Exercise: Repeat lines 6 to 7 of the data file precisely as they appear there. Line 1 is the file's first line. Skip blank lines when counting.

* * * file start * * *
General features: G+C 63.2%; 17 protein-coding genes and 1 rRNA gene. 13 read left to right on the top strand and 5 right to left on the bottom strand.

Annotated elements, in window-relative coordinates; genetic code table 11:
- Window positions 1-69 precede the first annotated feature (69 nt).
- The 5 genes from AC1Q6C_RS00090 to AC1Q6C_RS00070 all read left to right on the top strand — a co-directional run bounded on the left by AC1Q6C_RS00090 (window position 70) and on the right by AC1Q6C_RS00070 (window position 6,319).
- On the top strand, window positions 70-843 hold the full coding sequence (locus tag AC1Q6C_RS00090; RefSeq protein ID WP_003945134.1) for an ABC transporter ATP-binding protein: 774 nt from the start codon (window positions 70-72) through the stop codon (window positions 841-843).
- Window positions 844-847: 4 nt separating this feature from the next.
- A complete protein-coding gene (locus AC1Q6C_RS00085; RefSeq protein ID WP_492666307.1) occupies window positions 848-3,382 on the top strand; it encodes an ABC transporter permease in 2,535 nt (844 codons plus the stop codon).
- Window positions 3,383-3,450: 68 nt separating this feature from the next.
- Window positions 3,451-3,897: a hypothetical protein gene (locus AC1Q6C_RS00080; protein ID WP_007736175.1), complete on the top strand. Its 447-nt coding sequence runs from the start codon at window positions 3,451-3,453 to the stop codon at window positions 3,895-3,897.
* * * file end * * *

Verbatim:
- Window positions 844-847: 4 nt separating this feature from the next.
- A complete protein-coding gene (locus AC1Q6C_RS00085; RefSeq protein ID WP_492666307.1) occupies window positions 848-3,382 on the top strand; it encodes an ABC transporter permease in 2,535 nt (844 codons plus the stop codon).